“In fact, we’re all going in and out of semi-unconscious states all the time - for example when we read a book and get so caught up in it we forget where we are.”

Ailsa says the therapy works well for heartbreak as it is good at changing the feelings a woman often harbours for a former partner.

“If you just have a conversation with someone about a break-up - as you might do during traditional therapy - they’ll feel better for about five minutes, but it might also trigger deep feelings of anger and frustration,” she says. “Hypnotherapy is more effective as it helps you let go of those feelings altogether.

“When I’m working with someone who wants to give up alcohol or smoking, for example, I help them change their perception of that drink or cigarette so they don’t want it any more. The same happens with people getting over a relationship - they simply won’t feel interested in that person any more.”

For today’s time-poor, results-orientated generation, hypnotherapy is appealing because it promises fast results.

“It’s a true modern-day therapy,” says Kirsty Hanly, a cognitive hypnotherapist based in London. “People just don’t have time to see a psychotherapist three times a week for five years. Hypnotherapy is much more focused.”

She says she regularly sees both men and women seeking help to get over a painful break-up or divorce, or the death of a partner.

“They may be having obsessive thoughts about their ex, or just feeling depressed and worried they’ll never meet anyone else again,” she says. “Some people experience panic attacks. The shared imagined future they had with someone has suddenly been snatched away from them.”

This was certainly the case with Emma Healy, after her husband Chris announced he wanted a divorce. “We had been together for seven years and married for 18 months,” says Emma, 34, from West Sussex, who works in communications. “We’d had a fairytale wedding, were renovating a house, we had a dog, we were trying for a baby.”

Then, after an argument in June 2012, Chris, 34, who works in the pharmaceutical industry, said he wanted to end their marriage. “It was a complete shock,” Emma recalls. “I kept asking why, but he wouldn’t give me a specific reason - he just said he was unhappy. Although we were going through a rough patch, I’d thought we’d try harder than this.”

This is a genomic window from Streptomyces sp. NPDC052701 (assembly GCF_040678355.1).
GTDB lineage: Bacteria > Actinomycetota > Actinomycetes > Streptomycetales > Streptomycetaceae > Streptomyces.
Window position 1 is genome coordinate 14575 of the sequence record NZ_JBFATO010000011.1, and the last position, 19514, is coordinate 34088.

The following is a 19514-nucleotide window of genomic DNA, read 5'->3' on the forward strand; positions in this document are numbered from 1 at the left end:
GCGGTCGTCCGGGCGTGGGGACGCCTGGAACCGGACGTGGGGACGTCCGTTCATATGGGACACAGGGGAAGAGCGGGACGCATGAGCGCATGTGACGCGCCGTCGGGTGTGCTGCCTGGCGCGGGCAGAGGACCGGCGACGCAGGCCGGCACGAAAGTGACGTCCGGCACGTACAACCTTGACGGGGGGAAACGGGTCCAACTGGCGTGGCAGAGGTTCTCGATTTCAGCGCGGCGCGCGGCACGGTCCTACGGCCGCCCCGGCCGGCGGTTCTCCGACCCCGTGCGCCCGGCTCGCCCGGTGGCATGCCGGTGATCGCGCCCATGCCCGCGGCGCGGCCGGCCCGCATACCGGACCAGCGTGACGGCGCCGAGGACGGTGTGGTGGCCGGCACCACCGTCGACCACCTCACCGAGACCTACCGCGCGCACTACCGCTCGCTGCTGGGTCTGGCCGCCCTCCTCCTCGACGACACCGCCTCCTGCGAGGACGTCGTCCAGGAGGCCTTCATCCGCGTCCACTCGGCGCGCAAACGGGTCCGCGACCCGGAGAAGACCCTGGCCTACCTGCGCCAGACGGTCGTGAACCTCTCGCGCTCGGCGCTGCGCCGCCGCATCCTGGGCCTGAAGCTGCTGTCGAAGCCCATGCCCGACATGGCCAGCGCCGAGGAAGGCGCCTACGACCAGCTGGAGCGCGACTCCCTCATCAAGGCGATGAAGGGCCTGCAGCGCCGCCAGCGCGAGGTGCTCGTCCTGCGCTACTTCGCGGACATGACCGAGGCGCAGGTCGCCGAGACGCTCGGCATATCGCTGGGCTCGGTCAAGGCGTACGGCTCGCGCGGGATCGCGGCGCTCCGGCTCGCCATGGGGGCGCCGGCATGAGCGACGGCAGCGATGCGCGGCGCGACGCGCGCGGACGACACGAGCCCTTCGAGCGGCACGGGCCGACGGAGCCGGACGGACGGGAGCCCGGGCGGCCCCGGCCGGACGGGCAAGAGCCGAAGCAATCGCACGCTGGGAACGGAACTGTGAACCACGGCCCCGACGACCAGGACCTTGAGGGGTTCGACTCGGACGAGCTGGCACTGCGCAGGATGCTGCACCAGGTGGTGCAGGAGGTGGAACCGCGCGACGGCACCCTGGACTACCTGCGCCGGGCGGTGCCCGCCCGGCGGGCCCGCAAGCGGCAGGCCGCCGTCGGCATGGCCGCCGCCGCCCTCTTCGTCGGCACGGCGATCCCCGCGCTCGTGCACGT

Unable to sleep or eat, Emma was signed off work for six weeks with anxiety. “My friend had suffered a trauma and had really good results from hypnotherapy so suggested I try it,” Emma says. “I didn’t pin my hopes on it, but I came out feeling like I’d been deep-cleaned and was walking on air.”

During her first session, which cost £80 and lasted an hour and a half, her therapist had her visualise herself carrying a rucksack of emotional baggage, then taking it off, tying a balloon to it and watching it float away.

Emma says: “The sparkly feeling I had when I got out of the session was transient, but overall the feeling of losing that baggage has remained. I think it helped me accept, on a deep level, that things were over - I felt free of my ties.

“Now I know that we were deeply incompatible and we’ve both moved on to be happier with other people. No part of me misses him.”

Despite these glowing testimonies, there’s still debate over hypnotherapy’s benefits. Dr Michael Heap is a clinical and forensic psychologist based in Sheffield who has practised hypnotherapy himself. Yet while he believes it seems to help people with some emotional issues and phobias, he admits it isn’t backed up by scientific evidence.

“Hypnosis helps people, but not necessarily in the way they believe,” he says. “It’s nice and relaxing, like any therapy is - but the idea that it accesses the unconscious is a very old idea that has no place in our modern understanding of the mind.”

He adds that hypnotherapy can have a strong placebo effect - when someone’s belief that something will make them feel better is so strong that it actually does. “There’s evidence that just by telling someone they are going to have hypnosis they’ll feel an extra effect,” says Dr Heap.

However it works, Amanda Paul, 41, found hypnotherapy a helpful tool when deciding whether or not to end her marriage to Philip, 48, a photographer, two years ago.

“We’d been together for ten years but were having problems for a while,” says Amanda, who lives in South London and works in publishing. “I felt we wanted different things. I knew I loved him but wasn’t sure I was in love any more. But I wanted to make sure I was doing the right thing.”

She had two sessions of hypnotherapy and says it helped her get to the root of the problem. “The therapist didn’t offer advice - she simply helped me to realise what I wanted.

“I realised that, deep down, I already knew it was over, but I was scared of being on my own. We’re both much happier now we’ve moved on.” - Daily Mail

* Some names have been changed. A To Zen Of Travel by Sarah Tucker is available as an e-book from Amazon.